How Sriracha Became a Political Prop

It's an immigrant-owned, widely popular product facing regulation from big, small-town government.

National Journal

Irwindale, Calif., has had enough of Sriracha. Americans consumers are obsessed with it. And politicians are sensing an opportunity.

Earlier this month, the Irwindale City Council declared Huy Fong Foods, the company that manufactures the garlicky hot sauce, a public nuisance (Clarification: The city tentatively declared the factory a public nuisance in a unanimous decision two weeks ago. It will vote again to finalize the measure in two weeks). As much as living next to a bakery can be wonderful, living next to a hot-sauce factory has proven to be grating. According to the council resolution, neighbors have complained about "nosebleeds, swollen glands, a burning sensation of the throat and eyes, and headaches, among other symptoms."

If the declaration is finalized, Huy Fong has until July 22 to attenuate the odor. If it doesn't, the city can intervene and will bill Huy Fong the costs via a lien on its property. Rather than reengineer production, owner David Tran tells the Los Angeles Times he's thinking of moving the factory.

That news quickly hit the ears of politicians. And it's easy to see why.

For one, Sriracha is an American dream story. David Tran, Huy Fong's founder, is an immigrant. His vision, he told our sister site Quartz, is "to make enough fresh chili sauce so that everyone who wants Huy Fong can have it. Nothing more." He makes some $60 million worth of it every year.

It's also an immensely popular, nearly cult-worshiped brand to be associated with. When the factory temporarily shut down in December 2013 after a court order, Sriracha fans panicked. Homemade Sriracha recipes proliferated. Headlines declared "The Days of a Sriracha Black Market Are Approaching," and offered "How to survive the impending Sriracha shortage" guides.

That, combined with the narrative of the little guy vs. big government, has proven to be pure political catnip, especially for Republicans. According to Reuters, "the company says it has more than two dozen invitations from officials across the country, several in Texas."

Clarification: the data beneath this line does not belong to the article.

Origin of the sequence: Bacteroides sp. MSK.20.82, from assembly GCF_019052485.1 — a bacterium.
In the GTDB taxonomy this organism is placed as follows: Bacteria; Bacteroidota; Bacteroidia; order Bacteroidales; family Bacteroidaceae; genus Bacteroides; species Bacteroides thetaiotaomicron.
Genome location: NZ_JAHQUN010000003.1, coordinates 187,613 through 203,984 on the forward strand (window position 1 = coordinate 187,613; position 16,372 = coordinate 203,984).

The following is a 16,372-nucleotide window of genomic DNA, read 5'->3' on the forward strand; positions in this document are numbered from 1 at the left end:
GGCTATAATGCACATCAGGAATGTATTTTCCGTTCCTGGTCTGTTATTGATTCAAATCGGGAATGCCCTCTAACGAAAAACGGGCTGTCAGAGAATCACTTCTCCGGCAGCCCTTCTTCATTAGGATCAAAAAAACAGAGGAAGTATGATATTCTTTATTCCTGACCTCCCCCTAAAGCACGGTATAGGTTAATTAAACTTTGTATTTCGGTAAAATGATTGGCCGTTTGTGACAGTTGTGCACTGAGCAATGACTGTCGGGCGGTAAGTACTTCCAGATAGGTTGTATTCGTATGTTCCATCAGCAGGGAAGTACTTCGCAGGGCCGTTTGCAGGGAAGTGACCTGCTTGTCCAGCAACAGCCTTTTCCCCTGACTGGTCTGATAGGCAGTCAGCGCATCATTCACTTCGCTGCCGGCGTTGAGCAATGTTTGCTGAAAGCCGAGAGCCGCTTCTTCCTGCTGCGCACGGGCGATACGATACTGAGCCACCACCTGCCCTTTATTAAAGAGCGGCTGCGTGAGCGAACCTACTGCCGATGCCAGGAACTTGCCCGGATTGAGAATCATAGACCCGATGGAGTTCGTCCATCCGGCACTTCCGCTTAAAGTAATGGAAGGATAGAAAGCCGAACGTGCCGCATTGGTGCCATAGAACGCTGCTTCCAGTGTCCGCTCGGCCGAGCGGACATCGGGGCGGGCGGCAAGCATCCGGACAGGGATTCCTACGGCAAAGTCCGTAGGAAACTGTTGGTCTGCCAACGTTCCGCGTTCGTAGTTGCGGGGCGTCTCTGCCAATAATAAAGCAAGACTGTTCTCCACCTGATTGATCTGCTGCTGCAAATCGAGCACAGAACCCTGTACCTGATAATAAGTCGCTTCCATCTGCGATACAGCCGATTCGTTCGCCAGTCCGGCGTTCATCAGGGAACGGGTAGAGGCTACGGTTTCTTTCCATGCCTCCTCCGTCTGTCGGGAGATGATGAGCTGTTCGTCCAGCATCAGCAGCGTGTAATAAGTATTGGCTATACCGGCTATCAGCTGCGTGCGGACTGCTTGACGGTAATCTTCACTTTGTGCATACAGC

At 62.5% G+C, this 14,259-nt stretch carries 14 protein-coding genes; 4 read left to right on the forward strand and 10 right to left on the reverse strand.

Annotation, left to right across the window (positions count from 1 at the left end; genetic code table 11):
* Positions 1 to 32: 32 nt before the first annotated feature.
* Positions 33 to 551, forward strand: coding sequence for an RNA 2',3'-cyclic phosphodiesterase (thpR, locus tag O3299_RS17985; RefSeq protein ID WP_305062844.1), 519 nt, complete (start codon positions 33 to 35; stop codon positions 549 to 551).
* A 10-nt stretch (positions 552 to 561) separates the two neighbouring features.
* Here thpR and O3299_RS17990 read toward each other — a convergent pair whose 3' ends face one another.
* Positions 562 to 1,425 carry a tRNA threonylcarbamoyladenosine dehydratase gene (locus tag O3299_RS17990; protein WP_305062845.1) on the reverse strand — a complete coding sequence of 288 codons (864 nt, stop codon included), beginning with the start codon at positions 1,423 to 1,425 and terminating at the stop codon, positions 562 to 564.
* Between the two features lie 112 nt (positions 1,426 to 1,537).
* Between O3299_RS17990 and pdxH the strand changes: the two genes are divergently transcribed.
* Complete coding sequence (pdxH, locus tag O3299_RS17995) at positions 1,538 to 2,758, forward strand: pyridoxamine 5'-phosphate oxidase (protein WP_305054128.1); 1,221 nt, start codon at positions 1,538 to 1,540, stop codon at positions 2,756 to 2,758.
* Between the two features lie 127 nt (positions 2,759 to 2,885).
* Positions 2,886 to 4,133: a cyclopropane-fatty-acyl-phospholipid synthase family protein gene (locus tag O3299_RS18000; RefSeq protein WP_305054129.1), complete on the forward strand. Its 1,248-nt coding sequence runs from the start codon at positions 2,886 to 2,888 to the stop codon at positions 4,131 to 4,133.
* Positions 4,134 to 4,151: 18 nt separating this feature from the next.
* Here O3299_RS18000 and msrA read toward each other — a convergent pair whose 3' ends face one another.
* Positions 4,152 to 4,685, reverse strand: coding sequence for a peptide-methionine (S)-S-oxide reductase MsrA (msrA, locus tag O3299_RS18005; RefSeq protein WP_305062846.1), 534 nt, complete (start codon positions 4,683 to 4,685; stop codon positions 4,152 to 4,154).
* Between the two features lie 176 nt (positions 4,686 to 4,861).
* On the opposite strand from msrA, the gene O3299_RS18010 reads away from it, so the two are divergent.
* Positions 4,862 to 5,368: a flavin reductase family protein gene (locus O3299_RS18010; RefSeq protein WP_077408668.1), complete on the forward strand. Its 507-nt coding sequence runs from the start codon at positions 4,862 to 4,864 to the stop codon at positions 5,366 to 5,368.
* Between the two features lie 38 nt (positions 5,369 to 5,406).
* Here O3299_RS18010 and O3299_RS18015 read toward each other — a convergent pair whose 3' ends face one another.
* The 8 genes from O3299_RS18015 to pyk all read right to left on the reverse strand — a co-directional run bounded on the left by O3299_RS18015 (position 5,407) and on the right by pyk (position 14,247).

That includes one from Rep. Tony Cardenas, D-Calif., who toured the Huy Fong factory in an attempt to persuade the company to relocate to his district in the San Fernando Valley. Another came from Texas state Rep. Jason Villalba, who wrote Tran, "You have worked too hard and have helped too many people to let government bureaucrats shut down your thriving business."

The California GOP has already made Sriracha into a talking point, with the Los Angeles chapter unanimously passing a resolution of solidarity with Huy Fong, and the chapter's chairman telling Fox News that Tran is "basically the story of America."

Here's the text of their resolution:

Be it resolved that the Republican Party of Los Angeles County urges the City Council of Irwindale to take such actions as necessary to keep Huy Fong Foods in Los Angeles County and,

Therefore, be it resolved this 19th Day of April, 2014 that the Republican Party stands with Sriracha and supports Huy Fong Foods as it continues to grow, create jobs, and to bolster the local economy.

The 2013 crisis was averted, but the episode surely only elevated the Sriracha brand in the national consciousness. The investigative news website goes so far as to call the Sriracha story "an election-year gift" for state Republicans looking to appeal to Asian voters. Neel Kashkari, a Republican candidate for governor, has a petition on his website to "tell Sriracha's leaders that we stand with them against big government."

In all, it's a story about the little guy against the big, mean, (local) government. It's also a chance for politicians to align themselves with a popular minority-owned brand. It's also a chance to lure a factory that employs 70 full-time workers into a district. In other words, a talking point with no downside. Well, that is, until those politicians' constituents start complaining about the smell.